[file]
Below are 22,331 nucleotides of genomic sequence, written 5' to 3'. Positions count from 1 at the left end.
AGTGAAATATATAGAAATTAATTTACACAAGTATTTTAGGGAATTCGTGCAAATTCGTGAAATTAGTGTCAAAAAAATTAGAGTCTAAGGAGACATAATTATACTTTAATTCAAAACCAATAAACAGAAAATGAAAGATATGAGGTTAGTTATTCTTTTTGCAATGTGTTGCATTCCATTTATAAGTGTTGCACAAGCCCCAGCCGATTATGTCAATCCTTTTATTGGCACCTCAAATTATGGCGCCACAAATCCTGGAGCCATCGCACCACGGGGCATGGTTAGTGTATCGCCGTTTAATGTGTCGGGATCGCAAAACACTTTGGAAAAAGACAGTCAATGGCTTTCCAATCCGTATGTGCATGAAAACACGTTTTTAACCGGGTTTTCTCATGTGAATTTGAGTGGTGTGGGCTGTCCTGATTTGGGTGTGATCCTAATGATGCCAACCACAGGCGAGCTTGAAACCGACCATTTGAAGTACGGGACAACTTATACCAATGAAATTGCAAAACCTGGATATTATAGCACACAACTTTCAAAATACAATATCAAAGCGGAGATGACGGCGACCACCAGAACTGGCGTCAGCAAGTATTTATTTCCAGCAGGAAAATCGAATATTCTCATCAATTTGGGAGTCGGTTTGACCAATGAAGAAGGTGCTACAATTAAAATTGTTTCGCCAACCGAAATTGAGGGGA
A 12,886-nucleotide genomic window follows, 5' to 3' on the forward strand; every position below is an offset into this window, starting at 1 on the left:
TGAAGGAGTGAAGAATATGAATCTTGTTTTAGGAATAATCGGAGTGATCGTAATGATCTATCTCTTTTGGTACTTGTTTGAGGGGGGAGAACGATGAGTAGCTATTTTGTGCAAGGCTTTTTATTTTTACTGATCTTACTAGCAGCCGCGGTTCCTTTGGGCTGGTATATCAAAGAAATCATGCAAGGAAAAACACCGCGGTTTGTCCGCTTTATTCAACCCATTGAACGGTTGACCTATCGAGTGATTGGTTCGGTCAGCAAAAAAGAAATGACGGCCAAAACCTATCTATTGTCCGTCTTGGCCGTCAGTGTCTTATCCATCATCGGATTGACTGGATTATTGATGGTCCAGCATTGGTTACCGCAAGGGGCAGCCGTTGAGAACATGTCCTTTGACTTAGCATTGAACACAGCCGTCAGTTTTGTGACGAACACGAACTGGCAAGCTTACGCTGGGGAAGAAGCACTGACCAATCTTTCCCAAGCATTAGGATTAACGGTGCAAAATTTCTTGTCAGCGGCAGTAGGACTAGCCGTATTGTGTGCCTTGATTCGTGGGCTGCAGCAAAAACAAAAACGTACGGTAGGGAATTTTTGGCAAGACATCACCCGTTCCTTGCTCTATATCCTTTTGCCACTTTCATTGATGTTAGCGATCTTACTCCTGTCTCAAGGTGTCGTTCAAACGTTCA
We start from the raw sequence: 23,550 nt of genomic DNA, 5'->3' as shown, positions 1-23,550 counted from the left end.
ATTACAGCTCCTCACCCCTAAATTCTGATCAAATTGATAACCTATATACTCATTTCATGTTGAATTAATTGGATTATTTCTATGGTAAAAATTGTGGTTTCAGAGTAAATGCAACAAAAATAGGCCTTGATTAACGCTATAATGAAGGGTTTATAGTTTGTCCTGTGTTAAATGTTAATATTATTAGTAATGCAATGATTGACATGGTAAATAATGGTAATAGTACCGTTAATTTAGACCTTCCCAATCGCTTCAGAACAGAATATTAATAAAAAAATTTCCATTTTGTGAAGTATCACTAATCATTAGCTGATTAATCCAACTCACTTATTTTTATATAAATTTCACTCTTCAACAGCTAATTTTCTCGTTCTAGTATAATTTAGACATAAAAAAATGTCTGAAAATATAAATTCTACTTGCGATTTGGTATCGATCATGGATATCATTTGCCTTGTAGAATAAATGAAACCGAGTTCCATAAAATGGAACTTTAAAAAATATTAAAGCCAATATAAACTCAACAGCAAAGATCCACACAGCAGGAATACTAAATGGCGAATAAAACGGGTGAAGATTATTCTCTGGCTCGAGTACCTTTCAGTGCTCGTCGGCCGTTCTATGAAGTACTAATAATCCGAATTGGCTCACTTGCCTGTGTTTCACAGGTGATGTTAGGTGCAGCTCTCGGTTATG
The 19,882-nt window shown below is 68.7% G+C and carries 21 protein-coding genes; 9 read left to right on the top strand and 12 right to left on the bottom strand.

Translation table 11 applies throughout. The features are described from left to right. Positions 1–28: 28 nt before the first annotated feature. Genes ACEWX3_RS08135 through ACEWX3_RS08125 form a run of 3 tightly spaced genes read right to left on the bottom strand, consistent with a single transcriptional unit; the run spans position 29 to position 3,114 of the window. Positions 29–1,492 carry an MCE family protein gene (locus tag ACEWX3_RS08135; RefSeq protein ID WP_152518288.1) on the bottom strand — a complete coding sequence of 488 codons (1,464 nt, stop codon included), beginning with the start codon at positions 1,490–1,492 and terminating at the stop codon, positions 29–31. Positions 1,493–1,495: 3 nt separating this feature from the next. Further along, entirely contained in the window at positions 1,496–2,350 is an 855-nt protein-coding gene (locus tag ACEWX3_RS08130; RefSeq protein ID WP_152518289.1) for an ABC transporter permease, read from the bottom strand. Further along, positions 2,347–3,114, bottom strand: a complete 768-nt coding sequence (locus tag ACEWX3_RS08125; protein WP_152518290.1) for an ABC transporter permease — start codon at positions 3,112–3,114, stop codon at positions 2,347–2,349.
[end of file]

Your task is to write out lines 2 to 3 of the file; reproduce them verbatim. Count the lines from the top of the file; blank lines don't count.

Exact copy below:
AGTGAAATATATAGAAATTAATTTACACAAGTATTTTAGGGAATTCGTGCAAATTCGTGAAATTAGTGTCAAAAAAATTAGAGTCTAAGGAGACATAATTATACTTTAATTCAAAACCAATAAACAGAAAATGAAAGATATGAGGTTAGTTATTCTTTTTGCAATGTGTTGCATTCCATTTATAAGTGTTGCACAAGCCCCAGCCGATTATGTCAATCCTTTTATTGGCACCTCAAATTATGGCGCCACAAATCCTGGAGCCATCGCACCACGGGGCATGGTTAGTGTATCGCCGTTTAATGTGTCGGGATCGCAAAACACTTTGGAAAAAGACAGTCAATGGCTTTCCAATCCGTATGTGCATGAAAACACGTTTTTAACCGGGTTTTCTCATGTGAATTTGAGTGGTGTGGGCTGTCCTGATTTGGGTGTGATCCTAATGATGCCAACCACAGGCGAGCTTGAAACCGACCATTTGAAGTACGGGACAACTTATACCAATGAAATTGCAAAACCTGGATATTATAGCACACAACTTTCAAAATACAATATCAAAGCGGAGATGACGGCGACCACCAGAACTGGCGTCAGCAAGTATTTATTTCCAGCAGGAAAATCGAATATTCTCATCAATTTGGGAGTCGGTTTGACCAATGAAGAAGGTGCTACAATTAAAATTGTTTCGCCAACCGAAATTGAGGGGA
A 12,886-nucleotide genomic window follows, 5' to 3' on the forward strand; every position below is an offset into this window, starting at 1 on the left: